Analysis of the genes controlling three quantitative traits in three diverse plant species reveals the molecular basis of quantitative traits.
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Most traits of agricultural importance are quantitative traits controlled by numerous genes. However, it remains unclear about the molecular mechanisms underpinning quantitative traits. Here, we report the molecular characteristics of the genes controlling three quantitative traits randomly selected from three diverse plant species, including ginsenoside biosynthesis in ginseng (Panax ginseng C.A. Meyer), fiber length in cotton (Gossypium hirsutum L. and G. barbadense L.) and grain yield in maize (Zea mays L.). We found that a vast majority of the genes controlling a quantitative trait were significantly more likely spliced into multiple transcripts while they expressed. Nevertheless, only one to four, but not all, of the transcripts spliced from each of the genes were significantly correlated with the phenotype of the trait. The genes controlling a quantitative trait were multiple times more likely to form a co-expression network than other genes expressed in an organ. The network varied substantially among genotypes of a species and was associated with their phenotypes. These findings indicate that the genes controlling a quantitative trait are more likely pleiotropic and functionally correlated, thus providing new insights into the molecular basis underpinning quantitative traits and knowledge necessary to develop technologies for efficient manipulation of quantitative traits.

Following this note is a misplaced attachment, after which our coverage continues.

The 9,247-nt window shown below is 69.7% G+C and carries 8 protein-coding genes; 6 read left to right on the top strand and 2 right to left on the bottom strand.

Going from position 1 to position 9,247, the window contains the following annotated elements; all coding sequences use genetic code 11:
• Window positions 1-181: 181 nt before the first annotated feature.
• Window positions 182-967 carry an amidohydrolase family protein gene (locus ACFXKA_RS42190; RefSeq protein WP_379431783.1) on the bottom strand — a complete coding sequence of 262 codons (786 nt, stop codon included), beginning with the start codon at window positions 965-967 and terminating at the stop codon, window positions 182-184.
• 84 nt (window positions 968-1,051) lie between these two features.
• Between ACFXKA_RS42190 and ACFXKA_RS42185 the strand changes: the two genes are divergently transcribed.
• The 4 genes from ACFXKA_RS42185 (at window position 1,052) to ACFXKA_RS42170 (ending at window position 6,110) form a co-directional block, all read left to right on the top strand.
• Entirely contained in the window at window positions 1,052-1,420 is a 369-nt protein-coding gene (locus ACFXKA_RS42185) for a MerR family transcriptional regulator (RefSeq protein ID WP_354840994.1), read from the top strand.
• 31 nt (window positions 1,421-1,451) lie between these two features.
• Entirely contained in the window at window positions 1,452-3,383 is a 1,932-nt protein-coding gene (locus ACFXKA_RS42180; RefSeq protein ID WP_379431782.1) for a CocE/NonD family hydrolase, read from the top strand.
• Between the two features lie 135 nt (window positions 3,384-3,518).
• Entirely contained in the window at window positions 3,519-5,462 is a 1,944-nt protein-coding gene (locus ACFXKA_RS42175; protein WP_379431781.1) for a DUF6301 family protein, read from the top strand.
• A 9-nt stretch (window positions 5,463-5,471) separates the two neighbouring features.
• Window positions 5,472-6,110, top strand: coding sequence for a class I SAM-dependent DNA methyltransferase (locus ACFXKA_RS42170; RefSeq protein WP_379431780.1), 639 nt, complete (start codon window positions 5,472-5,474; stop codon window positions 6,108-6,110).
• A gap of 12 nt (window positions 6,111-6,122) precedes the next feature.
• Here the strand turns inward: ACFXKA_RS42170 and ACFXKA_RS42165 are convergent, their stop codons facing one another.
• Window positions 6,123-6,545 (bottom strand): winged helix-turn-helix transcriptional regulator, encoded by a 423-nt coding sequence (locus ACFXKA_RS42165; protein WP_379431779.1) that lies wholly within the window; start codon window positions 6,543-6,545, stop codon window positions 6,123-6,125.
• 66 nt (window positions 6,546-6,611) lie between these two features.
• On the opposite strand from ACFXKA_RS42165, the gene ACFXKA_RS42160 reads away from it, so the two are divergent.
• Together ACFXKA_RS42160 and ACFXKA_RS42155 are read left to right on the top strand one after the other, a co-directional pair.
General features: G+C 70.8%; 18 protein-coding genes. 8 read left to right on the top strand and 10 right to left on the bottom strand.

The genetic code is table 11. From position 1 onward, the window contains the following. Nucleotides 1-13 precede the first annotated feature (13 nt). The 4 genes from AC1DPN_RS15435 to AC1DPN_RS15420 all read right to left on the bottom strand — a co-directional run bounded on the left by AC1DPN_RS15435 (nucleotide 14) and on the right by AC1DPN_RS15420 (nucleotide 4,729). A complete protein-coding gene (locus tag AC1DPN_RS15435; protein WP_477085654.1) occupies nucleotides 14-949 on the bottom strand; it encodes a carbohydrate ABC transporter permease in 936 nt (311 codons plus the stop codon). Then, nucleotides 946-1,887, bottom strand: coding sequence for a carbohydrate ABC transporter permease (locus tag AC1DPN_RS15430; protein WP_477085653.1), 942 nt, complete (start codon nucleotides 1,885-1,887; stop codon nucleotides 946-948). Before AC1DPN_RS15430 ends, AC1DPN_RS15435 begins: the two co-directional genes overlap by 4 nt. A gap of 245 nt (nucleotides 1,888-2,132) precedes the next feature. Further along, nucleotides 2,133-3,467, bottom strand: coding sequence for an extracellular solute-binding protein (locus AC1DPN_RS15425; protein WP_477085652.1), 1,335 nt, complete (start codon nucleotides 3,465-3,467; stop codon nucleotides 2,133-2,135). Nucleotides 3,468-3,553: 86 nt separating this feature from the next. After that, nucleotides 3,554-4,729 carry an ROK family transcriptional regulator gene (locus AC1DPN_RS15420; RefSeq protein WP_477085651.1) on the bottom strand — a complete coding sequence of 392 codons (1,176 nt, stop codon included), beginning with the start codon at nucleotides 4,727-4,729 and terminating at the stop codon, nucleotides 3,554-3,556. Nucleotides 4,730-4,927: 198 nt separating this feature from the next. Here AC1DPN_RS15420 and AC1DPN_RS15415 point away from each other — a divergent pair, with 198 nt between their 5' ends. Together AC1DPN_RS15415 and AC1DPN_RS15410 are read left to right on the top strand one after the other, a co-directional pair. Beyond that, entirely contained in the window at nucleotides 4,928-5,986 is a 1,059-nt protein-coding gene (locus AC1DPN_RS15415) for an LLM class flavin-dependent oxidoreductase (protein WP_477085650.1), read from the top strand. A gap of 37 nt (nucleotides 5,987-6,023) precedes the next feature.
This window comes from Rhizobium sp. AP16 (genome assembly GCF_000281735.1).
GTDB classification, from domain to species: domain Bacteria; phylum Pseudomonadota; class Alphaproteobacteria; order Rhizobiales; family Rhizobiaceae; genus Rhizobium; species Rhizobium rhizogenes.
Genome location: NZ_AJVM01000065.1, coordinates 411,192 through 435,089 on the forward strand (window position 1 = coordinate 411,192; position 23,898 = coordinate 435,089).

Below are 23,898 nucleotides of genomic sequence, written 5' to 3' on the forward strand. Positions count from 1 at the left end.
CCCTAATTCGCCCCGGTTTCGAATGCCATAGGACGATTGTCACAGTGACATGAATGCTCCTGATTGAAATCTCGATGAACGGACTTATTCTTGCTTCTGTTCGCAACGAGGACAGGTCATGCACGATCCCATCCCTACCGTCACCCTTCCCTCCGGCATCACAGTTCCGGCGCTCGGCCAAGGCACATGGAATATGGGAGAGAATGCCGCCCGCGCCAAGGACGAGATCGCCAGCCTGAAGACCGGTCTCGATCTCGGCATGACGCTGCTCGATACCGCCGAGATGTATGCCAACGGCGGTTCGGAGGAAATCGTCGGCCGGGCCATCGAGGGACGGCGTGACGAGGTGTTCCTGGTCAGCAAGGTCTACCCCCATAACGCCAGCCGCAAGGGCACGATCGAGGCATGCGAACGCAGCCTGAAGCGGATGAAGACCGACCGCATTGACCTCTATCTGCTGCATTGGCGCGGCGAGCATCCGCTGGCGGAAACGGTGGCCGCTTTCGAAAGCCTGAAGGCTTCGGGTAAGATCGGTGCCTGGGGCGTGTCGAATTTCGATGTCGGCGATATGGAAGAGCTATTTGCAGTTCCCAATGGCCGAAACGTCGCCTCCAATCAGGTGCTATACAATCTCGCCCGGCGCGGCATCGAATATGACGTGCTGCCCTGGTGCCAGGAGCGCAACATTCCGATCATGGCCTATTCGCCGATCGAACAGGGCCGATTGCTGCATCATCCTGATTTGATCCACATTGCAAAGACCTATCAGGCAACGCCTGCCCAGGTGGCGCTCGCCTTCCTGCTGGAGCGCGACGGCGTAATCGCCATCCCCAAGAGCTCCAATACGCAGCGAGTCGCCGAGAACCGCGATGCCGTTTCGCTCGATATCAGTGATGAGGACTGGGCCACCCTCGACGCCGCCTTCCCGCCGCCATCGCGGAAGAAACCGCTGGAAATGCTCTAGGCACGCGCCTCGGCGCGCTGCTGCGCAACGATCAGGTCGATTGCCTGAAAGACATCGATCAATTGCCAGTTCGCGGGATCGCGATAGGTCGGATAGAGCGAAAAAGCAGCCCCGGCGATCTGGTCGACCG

author list (cited authors)
Zhang, M., Liu, Y., Xu, W., Smith, C. W., Murray, S. C., & Zhang, H.
complete list of authors
Zhang, Meiping||Liu, Yun-Hua||Xu, Wenwei||Smith, C Wayne||Murray, Seth C||Zhang, Hong-Bin